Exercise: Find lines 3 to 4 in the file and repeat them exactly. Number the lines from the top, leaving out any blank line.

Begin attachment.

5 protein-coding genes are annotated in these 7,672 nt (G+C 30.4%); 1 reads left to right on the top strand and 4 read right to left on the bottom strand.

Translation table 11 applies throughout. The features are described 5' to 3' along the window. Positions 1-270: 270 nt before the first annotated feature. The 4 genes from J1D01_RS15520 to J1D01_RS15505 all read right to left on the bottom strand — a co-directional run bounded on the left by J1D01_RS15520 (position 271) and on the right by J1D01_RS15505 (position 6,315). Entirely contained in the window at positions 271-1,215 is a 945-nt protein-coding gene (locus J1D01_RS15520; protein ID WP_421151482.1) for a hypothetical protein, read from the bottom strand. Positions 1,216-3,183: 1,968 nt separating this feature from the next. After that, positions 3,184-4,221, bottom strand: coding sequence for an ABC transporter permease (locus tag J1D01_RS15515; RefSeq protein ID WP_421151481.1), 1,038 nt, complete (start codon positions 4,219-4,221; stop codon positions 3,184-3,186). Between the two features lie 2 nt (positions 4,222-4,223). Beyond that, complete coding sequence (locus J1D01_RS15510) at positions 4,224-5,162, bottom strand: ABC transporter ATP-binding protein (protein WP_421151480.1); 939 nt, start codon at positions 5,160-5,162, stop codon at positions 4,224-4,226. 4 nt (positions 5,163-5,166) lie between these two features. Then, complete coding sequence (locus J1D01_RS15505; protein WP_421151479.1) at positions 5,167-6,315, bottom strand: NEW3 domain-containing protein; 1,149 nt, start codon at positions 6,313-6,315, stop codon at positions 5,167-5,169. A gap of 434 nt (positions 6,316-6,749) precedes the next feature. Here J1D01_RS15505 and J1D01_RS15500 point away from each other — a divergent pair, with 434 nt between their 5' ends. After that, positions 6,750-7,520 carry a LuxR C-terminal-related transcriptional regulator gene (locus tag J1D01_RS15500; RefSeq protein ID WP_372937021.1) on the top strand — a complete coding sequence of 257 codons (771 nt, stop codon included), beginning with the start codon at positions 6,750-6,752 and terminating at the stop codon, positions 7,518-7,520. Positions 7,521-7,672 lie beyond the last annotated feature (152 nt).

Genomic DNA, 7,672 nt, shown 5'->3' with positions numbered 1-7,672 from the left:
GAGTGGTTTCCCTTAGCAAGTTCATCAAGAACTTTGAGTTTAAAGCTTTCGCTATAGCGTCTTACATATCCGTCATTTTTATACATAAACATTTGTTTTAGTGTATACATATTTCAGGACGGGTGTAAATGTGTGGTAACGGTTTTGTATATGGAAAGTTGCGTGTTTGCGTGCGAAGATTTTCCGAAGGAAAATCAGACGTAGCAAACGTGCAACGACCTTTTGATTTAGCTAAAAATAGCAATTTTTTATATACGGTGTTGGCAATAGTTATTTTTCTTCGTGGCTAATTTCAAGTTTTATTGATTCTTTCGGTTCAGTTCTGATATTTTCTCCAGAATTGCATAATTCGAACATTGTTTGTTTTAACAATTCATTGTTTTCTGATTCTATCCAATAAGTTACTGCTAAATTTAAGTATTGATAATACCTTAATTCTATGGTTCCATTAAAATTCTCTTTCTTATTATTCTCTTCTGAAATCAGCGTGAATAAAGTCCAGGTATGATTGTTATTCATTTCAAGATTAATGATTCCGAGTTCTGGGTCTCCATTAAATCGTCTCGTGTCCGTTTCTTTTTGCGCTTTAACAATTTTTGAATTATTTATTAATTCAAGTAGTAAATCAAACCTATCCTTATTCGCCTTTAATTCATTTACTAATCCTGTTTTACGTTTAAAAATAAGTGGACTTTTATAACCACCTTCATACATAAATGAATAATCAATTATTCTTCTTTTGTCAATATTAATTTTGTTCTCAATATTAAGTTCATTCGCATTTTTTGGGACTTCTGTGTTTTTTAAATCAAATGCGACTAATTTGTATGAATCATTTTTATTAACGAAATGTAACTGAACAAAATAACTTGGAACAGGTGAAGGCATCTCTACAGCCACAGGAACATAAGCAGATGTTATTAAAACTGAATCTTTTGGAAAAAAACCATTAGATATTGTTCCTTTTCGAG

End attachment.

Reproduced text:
Genomic DNA, 7,672 nt, shown 5'->3' with positions numbered 1-7,672 from the left:
GAGTGGTTTCCCTTAGCAAGTTCATCAAGAACTTTGAGTTTAAAGCTTTCGCTATAGCGTCTTACATATCCGTCATTTTTATACATAAACATTTGTTTTAGTGTATACATATTTCAGGACGGGTGTAAATGTGTGGTAACGGTTTTGTATATGGAAAGTTGCGTGTTTGCGTGCGAAGATTTTCCGAAGGAAAATCAGACGTAGCAAACGTGCAACGACCTTTTGATTTAGCTAAAAATAGCAATTTTTTATATACGGTGTTGGCAATAGTTATTTTTCTTCGTGGCTAATTTCAAGTTTTATTGATTCTTTCGGTTCAGTTCTGATATTTTCTCCAGAATTGCATAATTCGAACATTGTTTGTTTTAACAATTCATTGTTTTCTGATTCTATCCAATAAGTTACTGCTAAATTTAAGTATTGATAATACCTTAATTCTATGGTTCCATTAAAATTCTCTTTCTTATTATTCTCTTCTGAAATCAGCGTGAATAAAGTCCAGGTATGATTGTTATTCATTTCAAGATTAATGATTCCGAGTTCTGGGTCTCCATTAAATCGTCTCGTGTCCGTTTCTTTTTGCGCTTTAACAATTTTTGAATTATTTATTAATTCAAGTAGTAAATCAAACCTATCCTTATTCGCCTTTAATTCATTTACTAATCCTGTTTTACGTTTAAAAATAAGTGGACTTTTATAACCACCTTCATACATAAATGAATAATCAATTATTCTTCTTTTGTCAATATTAATTTTGTTCTCAATATTAAGTTCATTCGCATTTTTTGGGACTTCTGTGTTTTTTAAATCAAATGCGACTAATTTGTATGAATCATTTTTATTAACGAAATGTAACTGAACAAAATAACTTGGAACAGGTGAAGGCATCTCTACAGCCACAGGAACATAAGCAGATGTTATTAAAACTGAATCTTTTGGAAAAAAACCATTAGATATTGTTCCTTTTCGAG